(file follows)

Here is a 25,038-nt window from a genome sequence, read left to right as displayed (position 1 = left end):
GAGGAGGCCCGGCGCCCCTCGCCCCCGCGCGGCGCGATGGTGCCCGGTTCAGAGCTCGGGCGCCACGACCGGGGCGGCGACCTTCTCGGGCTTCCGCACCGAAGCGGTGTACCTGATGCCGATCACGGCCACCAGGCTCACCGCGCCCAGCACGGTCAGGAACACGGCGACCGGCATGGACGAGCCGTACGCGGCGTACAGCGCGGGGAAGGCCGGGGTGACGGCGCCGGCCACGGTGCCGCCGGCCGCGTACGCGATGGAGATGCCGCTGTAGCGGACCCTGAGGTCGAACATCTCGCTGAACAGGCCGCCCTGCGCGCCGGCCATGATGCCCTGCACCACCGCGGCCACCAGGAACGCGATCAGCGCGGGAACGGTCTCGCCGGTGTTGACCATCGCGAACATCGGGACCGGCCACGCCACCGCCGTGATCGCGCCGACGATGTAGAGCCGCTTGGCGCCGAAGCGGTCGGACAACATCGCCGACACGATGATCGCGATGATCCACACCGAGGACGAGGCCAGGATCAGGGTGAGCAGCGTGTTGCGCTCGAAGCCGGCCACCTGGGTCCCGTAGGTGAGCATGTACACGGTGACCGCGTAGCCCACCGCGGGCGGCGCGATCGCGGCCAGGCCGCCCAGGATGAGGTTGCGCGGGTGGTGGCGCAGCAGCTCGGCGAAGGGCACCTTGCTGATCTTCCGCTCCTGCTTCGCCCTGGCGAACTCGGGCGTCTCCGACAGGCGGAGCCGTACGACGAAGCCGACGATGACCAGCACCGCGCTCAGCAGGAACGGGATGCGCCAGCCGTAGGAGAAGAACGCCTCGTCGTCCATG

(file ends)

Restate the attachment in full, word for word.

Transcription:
Here is a 25,038-nt window from a genome sequence, read left to right as displayed (position 1 = left end):
GAGGAGGCCCGGCGCCCCTCGCCCCCGCGCGGCGCGATGGTGCCCGGTTCAGAGCTCGGGCGCCACGACCGGGGCGGCGACCTTCTCGGGCTTCCGCACCGAAGCGGTGTACCTGATGCCGATCACGGCCACCAGGCTCACCGCGCCCAGCACGGTCAGGAACACGGCGACCGGCATGGACGAGCCGTACGCGGCGTACAGCGCGGGGAAGGCCGGGGTGACGGCGCCGGCCACGGTGCCGCCGGCCGCGTACGCGATGGAGATGCCGCTGTAGCGGACCCTGAGGTCGAACATCTCGCTGAACAGGCCGCCCTGCGCGCCGGCCATGATGCCCTGCACCACCGCGGCCACCAGGAACGCGATCAGCGCGGGAACGGTCTCGCCGGTGTTGACCATCGCGAACATCGGGACCGGCCACGCCACCGCCGTGATCGCGCCGACGATGTAGAGCCGCTTGGCGCCGAAGCGGTCGGACAACATCGCCGACACGATGATCGCGATGATCCACACCGAGGACGAGGCCAGGATCAGGGTGAGCAGCGTGTTGCGCTCGAAGCCGGCCACCTGGGTCCCGTAGGTGAGCATGTACACGGTGACCGCGTAGCCCACCGCGGGCGGCGCGATCGCGGCCAGGCCGCCCAGGATGAGGTTGCGCGGGTGGTGGCGCAGCAGCTCGGCGAAGGGCACCTTGCTGATCTTCCGCTCCTGCTTCGCCCTGGCGAACTCGGGCGTCTCCGACAGGCGGAGCCGTACGACGAAGCCGACGATGACCAGCACCGCGCTCAGCAGGAACGGGATGCGCCAGCCGTAGGAGAAGAACGCCTCGTCGTCCATG